Where has creativity in policy formation gone? What happened to the think tanks actually thinking?
With most brainstorming sessions, pedestrian ideas are taken as a given, such as mental health checks for new firearms purchases, raising the purchasing age, and banning assault-style weapons and high-capacity magazines. The clearly bonkers outliers like the burbling bloke in the corner who says things like “I know, let’s arm all teachers” are usually thrown into the virtual dustbin from the outset. Such easy fixes could be implemented with much more expedition were the major retailers of firearms to take an ethical selling stance. And guess what? Dick’s Sporting Goods, Walmart and Kroger have just taken the stand that they should have been forced into by the government years—and hundreds of lives—ago.
Congress should realize private industry is in a much better position to regulate the consumer than the federal government and pass a single law: mandatory firearm insurance. Just as it is an offense to not have car insurance, the same approach should be applied to the ownership of firearms. And if you don’t have insurance, you can’t buy a gun.
Under such a law, for example, a person with no previous convictions and who only uses his or her firearm to hunt in a controlled environment would pay a low premium. On the other hand, those who have a domestic violence conviction would see premiums skyrocket. Such a law would likely lead to decreased legal gun ownership, thanks to expensive barriers to entry and possibly even coverage denials—especially for the very people in whose hands guns could be most dangerous. If you shoot yourself in a hunting accident, you could claim, and if you shoot another, they or their families could make a claim. Under the current system, the families of children murdered in mass shootings have to try to make claims against schools or local districts, which are largely immune.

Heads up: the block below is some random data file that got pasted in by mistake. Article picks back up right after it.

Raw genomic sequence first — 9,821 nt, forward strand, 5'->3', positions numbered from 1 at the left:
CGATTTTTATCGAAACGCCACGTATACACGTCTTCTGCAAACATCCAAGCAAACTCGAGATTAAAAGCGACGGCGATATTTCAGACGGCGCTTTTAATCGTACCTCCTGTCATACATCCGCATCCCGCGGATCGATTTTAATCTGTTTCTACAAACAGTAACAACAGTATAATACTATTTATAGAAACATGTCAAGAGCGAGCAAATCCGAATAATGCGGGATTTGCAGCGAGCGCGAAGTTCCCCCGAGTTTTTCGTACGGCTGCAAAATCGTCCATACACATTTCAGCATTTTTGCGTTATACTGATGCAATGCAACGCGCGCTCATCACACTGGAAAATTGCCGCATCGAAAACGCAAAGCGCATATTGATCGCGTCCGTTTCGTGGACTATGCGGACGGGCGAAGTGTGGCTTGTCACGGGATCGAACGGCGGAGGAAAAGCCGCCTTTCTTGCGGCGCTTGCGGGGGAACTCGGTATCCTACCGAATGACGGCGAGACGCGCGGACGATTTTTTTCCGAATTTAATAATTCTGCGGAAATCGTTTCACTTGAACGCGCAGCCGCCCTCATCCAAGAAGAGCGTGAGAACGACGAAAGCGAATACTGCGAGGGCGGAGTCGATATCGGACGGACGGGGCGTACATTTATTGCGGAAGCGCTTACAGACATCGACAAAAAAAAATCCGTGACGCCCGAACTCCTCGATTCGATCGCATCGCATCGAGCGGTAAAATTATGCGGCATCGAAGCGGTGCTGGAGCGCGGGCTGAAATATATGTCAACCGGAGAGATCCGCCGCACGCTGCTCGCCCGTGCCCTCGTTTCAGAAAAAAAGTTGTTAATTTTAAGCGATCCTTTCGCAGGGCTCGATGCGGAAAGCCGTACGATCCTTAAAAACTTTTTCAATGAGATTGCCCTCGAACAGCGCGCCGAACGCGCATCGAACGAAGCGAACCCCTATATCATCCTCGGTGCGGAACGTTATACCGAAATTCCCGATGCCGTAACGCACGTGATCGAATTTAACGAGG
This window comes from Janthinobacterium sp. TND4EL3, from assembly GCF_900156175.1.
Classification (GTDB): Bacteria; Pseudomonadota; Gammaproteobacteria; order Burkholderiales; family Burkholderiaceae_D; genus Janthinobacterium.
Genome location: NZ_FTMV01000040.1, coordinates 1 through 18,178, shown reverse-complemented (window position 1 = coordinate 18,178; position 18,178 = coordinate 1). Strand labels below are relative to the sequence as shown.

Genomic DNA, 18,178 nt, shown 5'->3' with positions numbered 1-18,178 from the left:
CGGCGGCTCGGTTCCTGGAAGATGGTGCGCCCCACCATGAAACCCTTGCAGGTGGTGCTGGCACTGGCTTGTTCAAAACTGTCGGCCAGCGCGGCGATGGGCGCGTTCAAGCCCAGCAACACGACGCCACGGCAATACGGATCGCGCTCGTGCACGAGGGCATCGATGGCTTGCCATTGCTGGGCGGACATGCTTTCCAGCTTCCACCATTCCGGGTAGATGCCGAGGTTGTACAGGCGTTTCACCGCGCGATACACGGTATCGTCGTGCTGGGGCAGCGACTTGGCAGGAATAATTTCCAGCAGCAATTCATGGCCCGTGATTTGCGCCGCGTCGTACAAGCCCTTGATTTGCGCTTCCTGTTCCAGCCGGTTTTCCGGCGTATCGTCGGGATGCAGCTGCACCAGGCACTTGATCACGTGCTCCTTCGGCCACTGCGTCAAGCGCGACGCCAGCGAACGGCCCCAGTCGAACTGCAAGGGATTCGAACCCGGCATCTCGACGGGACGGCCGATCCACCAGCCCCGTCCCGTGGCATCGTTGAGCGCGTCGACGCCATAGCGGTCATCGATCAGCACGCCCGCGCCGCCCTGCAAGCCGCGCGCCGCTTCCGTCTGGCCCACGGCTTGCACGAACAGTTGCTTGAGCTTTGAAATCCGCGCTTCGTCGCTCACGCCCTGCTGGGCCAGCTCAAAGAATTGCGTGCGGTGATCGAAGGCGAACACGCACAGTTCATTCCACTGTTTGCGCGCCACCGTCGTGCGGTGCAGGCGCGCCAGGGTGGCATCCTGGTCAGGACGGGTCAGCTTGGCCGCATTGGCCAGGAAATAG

Premiums would be lower for those who undergo regular training sessions, attend periodic mental health assessments, or keep only certain categories of firearms. This law would also have the collateral benefit of pitting the insurance lobby against the NRA, with the former working tooth and nail to ensure it wouldn’t be forced into making payments to the families of victims of school shootings.
To be fair, I cannot take the credit for this stellar idea. Such credit should go to a lifelong friend of mine, who is a gun owner and has asked not to be named for fear of some crazy bloke with an AR-15. This solution is elegant because it has the capacity to tackle a whole range of problems that have not yet been properly identified.
For example, mental health checks on the purchase of a new weapon are essential, but implementation outside of the major retailers or in the second-hand market might prove problematic. Further, a single check at the outset does not protect against those who already have a gun or later onset and progressive mental illness. Firearms insurance companies would be able to build policies with lower premiums for those willing to undergo regular mental health checks. Also, underwriters would demand enhanced oversight for those who have a history of being prescribed antidepressants and certain drugs, such as Ritalin and Adderall. There are multiple studies indicating that long-term dependency or withdrawal from both drugs can lead to delusions, anxiety, paranoia and agitation, all of which pose underwriting risk.
While not being the panacea, few things are more certain than that politicians will agree on gun reform in three ways: badly, late and never. But one simple stroke from lawmakers has the potential to make a tremendous difference: placing private industry and, in this instance, insurers, in place to set the agenda.
Robert Garson is managing partner of Garson, Ségal, Steinmetz, Fladgate LLP, an intellectual property and international litigation firm in New York. He provides Observer legal representation.